WASHINGTON (Reuters) - The U.S. Senate on Wednesday passed legislation to fund several federal agencies through Feb. 8 and avert a partial government shutdown, but without including $5 billion (3.96 billion pounds) for a U.S.-Mexico border wall that President Donald Trump demanded.
By a voice vote the Senate approved the stop-gap measure, sending it to the House of Representatives for passage before a midnight Friday deadline when existing funding expires for several federal agencies, including the Department of Homeland Security.
The bill would continue spending at current levels for about 25 percent of programs administered by Washington.
If approved by the House and signed by Trump, the measure would force a newly-seated Congress to begin 2019 facing yet another in a series of budget and border security fights.
By postponing longer-term decisions on spending for agencies that also include the departments of Justice, Commerce, Interior and Agriculture, Democrats will be in a somewhat stronger bargaining position next year when they take majority control of the House.
Democrats and many Republicans have challenged the wisdom of giving Trump $5 billion this year to build a wall - which carries an estimated $24 billion price tag - that they argue would be less effective in securing the border than building on a mix of tools already in place.
In a last-ditch attempt to resolve the impasse this year, McConnell on Tuesday proposed giving Trump a $1 billion fund that he could use at his discretion for border security.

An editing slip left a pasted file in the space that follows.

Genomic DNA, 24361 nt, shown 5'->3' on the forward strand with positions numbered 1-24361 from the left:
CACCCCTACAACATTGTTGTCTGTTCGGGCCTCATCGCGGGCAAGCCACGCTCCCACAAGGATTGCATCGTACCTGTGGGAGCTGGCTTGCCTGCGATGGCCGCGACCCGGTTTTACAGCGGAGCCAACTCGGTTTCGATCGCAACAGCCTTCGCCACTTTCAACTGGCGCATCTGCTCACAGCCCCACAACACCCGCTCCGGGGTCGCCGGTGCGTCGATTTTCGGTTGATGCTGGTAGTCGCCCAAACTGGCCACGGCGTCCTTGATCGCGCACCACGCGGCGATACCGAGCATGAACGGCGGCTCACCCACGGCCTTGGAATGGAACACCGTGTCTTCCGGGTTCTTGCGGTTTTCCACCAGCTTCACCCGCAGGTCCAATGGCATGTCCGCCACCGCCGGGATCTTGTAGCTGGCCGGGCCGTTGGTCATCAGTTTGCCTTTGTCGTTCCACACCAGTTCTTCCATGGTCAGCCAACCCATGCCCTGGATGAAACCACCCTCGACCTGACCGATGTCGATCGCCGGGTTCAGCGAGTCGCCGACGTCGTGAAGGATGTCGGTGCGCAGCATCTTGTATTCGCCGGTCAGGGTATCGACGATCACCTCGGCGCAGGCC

Senate Democratic Leader Chuck Schumer labelled that a “slush fund” that would lack the votes to pass Congress.
On Wednesday, McConnell attacked Democrats for rejecting it, saying, “It seems like political spite for the president may be winning out over sensible policy.”
The White House said on Tuesday it would search for already appropriated government funds to be redirected towards building the wall, since Congress was not cooperating with its request for the money.
It was a tacit acknowledgment that Congress was unlikely to fund the wall and marked a move away from Trump’s tough rhetoric last week that he would be “proud” to shut down the government over wall funding.
But Schumer, speaking on the Senate floor on Wednesday, said the administration could not shift money around without Congress’ consent.
“The House and Senate will not approve a wall from reprogrammed funds or anything else. It won’t happen,” Schumer warned.
Trump accused Democrats in a Twitter post earlier on Wednesday of being willing to fund everything but “border security and the military,” while his senior adviser Kellyanne Conway took Republican lawmakers to task for not pushing harder on the issue.
“On this, they’re walking away,” Conway said in an interview on Fox News.
Just before passing the spending bill, a group of Democratic senators took the unusual step of singing Christmas songs in the chamber as other lawmakers engaged in serious conversation.
Reporting by Richard Cowan; Editing by Bernadette Baum; Editing by Chizu Nomiyama and Bernadette Baum